Student-Faculty Programs Office
Summer 2017 Announcements of Opportunity

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Project:  Multisensory Integration: Perceptual Illusions
Disciplines:  Computation and Neural Systems, Neuroscience
Mentor:  Shinsuke Shimojo, Professor, (BBE),
AO Contact:  Armand R. Tanguay, Jr,
Background:  Many neuroscience concepts are based on the prediction of future perception or on decisions based on prior brain states or stimulus presentations. However, the brain can also process information retroactively, such that later stimuli impact conscious percepts of the stimuli that have already occurred (called “postdiction”). Well-known effects such as apparent motion, the flash lag effect, and the cutaneous rabbit effect are examples of visual or tactile stimuli that influence perception retroactively. Postdictive effects have thus far been mostly unimodal (that is, based on only one sense such as vision or audition), and the models for postdiction have accordingly been limited to early sensory regions of one modality. We are studying multimodal illusions in which audition instigates postdictive changes in visual perception, thereby broadening the potential for postdictive phenomenon and generating new neural models for its occurrence.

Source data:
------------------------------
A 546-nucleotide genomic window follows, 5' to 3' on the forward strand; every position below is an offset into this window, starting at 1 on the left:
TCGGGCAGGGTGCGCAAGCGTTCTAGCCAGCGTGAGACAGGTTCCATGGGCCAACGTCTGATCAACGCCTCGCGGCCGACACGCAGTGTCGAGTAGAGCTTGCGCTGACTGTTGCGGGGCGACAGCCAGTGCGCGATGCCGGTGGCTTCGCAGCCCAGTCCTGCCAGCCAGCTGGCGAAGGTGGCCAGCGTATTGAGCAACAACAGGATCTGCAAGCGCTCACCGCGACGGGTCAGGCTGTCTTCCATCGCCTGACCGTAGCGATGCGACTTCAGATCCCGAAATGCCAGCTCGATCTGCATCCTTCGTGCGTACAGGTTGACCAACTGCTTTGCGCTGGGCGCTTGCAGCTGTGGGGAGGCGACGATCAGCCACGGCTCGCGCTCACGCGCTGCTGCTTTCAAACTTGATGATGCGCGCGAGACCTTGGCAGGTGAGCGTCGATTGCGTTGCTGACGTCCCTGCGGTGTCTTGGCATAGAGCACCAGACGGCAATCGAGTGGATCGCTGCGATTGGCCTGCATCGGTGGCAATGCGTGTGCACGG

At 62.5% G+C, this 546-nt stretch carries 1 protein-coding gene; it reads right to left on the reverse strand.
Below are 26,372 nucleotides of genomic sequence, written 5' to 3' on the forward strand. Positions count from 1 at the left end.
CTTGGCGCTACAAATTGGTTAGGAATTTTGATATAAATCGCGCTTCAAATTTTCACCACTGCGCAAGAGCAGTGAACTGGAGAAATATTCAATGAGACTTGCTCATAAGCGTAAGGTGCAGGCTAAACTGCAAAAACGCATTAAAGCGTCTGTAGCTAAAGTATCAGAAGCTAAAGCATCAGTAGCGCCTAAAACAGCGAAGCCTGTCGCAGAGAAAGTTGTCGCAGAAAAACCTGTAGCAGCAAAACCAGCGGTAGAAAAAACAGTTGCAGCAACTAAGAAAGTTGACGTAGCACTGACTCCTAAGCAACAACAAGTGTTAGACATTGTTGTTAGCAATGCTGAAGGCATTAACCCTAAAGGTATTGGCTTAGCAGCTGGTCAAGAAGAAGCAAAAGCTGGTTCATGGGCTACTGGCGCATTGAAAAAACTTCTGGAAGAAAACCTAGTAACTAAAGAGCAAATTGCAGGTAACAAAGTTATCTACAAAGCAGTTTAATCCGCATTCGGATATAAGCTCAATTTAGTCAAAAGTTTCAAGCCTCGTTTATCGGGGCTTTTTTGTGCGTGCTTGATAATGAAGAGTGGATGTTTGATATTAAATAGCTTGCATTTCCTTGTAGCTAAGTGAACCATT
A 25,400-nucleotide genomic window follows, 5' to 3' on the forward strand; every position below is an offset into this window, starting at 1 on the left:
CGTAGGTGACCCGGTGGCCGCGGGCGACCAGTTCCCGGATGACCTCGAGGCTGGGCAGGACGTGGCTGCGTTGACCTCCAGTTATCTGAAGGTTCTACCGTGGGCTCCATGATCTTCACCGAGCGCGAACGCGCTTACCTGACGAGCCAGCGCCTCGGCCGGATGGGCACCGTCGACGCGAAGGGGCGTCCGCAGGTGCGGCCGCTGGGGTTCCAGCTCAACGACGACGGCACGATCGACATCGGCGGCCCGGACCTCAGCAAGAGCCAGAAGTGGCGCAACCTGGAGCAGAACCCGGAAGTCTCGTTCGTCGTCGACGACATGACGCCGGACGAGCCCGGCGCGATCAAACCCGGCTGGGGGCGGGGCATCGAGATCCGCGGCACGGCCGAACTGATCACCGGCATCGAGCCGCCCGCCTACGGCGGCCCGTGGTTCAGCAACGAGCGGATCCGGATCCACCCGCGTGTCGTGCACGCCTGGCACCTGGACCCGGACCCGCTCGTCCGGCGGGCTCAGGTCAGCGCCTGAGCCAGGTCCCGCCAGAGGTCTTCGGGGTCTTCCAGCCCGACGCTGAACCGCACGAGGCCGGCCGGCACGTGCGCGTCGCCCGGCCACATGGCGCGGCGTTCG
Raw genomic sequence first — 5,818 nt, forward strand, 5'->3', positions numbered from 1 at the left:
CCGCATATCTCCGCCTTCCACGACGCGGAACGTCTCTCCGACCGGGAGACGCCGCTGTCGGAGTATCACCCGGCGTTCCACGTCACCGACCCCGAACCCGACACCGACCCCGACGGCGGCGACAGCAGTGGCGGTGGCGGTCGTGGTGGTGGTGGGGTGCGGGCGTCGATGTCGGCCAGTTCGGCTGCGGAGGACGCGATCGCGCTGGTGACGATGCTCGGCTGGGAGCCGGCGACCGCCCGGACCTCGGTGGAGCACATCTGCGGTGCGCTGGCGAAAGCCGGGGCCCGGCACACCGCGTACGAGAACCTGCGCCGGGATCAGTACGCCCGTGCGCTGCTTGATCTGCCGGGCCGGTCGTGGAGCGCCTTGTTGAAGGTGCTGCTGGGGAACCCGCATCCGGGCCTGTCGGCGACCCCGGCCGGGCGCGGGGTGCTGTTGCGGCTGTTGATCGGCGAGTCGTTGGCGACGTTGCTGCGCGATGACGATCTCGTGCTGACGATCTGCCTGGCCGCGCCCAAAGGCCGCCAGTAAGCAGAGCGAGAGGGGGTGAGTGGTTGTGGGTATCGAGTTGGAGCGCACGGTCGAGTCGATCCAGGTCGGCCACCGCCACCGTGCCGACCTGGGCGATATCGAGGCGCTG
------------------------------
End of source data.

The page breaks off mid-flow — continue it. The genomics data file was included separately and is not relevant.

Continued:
In this project we will study behavioral illusions that are both multisensory and postdictive in nature. This investigation will help elucidate how the senses work together to generate a temporal flow of sensory processing in the brain.
Description:  The SURF student will help design psychophysical experiments on multisensory perception, code experiments in Matlab, and test them on human subjects.
References:  Alais D., Burr D. 2003. The "flash-lag" effect occurs in audition and cross-modally. Current Biology 13(1):59-63.

Shams L., Kamitani Y., Shimojo S. 2000. What you see is what you hear. Nature 408:788.

Shimojo S. 2014. Postdiction: Its implications on visual awareness, hindsight, and sense of agency. Frontiers in Psychology 5:196.

Geldard F. A., Sherrick C.E. 1972. The cutaneous “rabbit”: A perceptual illusion. Science 178(4057):178-179.

Kamitani Y., Shimojo S. 1999. Manifestation of scotomas created by transcranial magnetic stimulation of human visual cortex. Nature Neuroscience 2(8):767-771.
Student Requirements:  An enthusiastic student with several courses completed in biology, neuroscience, or computer science and coding experience in at least one programming language is strongly recommended; an emphasis in neuroscience with relevant laboratory and Matlab experience is preferred.
Programs:  This AO can be done under the following programs:

  Program    Available To
       SURF    Caltech students only 

Click on a program name for program info and application requirements.

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Problems with or questions about submitting an AO?  Call Jen Manglos of the Student-Faculty Programs Office at (626) 395-2885.
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